Wild silk indigo textiles of West Africa: towards an ethnography of materials
(University College, London)
Paper short abstract:
Framed within an ethnography of materials, this paper focuses on dyeing materials (indigo compound) and dyeing techniques (pits and pots technologies) employed in the making of wild silk wrappers that constitute an old textile tradition of Marka-Dafing people of Mali and Burkina Faso.
Paper long abstract:
This paper examines the technical processes by which two natural substances that are on the one hand, wild silk (produced by caterpillars) and on the other hand, indigo dye (organic compound), are transformed and incorporated into horizontal woven cotton strips that composed prestigious wrappers worn by Dafing women. This account provides an understanding of how Marka-Dafing people work with natural materials to produce these particular textiles and the production of which, results from long term experiments with matter and involve accurate knowledge about chemical processes, materials properties and efficacy. I propose that transformation techniques were developed through Dafing men and women's sensory experiences of substances, materials and thus of the matter in-the-making. As far as the design is concerned, I show that the contrasting blue and white silk strips that display as a Malinke material identity, bear an aphorism that in the manner of a visual meta-language enables to express critiques to the society that could not be verbalized. Finally, I suggest that wild silk strips qualified as 'diamand' by reference to its white colour perceived as sparkling, define a particular aesthetic of 'shine' that symbolises women's worth, wealth and thus their social status.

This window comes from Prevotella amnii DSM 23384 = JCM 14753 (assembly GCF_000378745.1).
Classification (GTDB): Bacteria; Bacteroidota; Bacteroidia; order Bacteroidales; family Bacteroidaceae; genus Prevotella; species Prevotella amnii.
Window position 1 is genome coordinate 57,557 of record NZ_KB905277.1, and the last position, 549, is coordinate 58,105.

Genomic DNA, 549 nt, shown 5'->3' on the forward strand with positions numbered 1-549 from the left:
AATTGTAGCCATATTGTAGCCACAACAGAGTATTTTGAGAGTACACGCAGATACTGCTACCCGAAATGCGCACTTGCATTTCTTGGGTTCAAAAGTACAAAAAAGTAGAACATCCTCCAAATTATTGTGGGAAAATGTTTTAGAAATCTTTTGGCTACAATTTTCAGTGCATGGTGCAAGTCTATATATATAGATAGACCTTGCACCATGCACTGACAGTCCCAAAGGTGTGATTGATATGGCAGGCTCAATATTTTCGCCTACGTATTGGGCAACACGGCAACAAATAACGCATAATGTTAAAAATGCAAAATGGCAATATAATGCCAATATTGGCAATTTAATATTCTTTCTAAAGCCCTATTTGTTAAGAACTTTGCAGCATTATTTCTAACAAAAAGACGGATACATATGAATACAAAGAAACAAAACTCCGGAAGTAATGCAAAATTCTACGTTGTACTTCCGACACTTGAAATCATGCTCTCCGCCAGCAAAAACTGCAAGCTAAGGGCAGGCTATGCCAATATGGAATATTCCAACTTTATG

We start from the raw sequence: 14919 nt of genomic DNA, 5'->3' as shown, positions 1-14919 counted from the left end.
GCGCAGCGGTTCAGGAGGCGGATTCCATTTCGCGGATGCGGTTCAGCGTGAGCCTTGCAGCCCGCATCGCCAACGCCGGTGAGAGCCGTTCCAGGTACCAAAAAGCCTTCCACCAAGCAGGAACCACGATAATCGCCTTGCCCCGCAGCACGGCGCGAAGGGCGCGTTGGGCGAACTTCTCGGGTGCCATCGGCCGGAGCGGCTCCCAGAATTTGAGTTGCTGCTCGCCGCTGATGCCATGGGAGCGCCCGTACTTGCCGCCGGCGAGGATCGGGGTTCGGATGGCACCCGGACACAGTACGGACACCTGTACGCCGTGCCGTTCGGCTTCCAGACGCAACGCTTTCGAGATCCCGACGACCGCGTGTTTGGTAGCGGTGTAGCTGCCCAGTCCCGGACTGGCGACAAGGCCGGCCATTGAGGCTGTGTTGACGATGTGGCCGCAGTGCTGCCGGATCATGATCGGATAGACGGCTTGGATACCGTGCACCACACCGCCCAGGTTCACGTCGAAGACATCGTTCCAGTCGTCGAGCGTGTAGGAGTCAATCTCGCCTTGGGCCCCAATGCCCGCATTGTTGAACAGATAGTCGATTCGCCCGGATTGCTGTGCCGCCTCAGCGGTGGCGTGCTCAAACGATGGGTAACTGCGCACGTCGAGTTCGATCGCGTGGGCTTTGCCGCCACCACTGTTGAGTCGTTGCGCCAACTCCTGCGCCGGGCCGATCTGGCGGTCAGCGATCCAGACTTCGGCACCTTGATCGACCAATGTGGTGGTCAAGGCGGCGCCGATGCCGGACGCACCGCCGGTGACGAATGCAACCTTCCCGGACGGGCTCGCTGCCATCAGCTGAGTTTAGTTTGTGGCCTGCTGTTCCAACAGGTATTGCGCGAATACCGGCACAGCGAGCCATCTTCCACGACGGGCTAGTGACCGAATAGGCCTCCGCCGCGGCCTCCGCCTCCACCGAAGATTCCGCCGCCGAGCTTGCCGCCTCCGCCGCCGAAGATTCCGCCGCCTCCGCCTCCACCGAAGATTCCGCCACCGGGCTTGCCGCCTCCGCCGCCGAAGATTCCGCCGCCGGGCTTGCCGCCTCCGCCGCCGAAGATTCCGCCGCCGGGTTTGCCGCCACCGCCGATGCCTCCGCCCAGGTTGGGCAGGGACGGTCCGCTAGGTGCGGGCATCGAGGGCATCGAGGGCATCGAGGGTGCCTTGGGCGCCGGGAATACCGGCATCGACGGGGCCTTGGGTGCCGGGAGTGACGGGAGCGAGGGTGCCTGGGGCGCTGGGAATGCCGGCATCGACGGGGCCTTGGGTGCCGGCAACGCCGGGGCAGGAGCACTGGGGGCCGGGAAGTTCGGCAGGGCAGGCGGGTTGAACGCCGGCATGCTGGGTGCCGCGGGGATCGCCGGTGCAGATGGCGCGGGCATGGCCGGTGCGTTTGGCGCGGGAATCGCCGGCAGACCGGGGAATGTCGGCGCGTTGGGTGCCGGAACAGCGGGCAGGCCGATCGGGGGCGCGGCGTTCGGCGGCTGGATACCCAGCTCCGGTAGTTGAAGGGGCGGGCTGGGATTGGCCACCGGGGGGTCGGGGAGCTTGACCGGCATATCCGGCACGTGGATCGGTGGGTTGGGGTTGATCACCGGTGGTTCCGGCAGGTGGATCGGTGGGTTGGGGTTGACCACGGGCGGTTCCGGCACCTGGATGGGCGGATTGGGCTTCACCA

Anthropology in the material world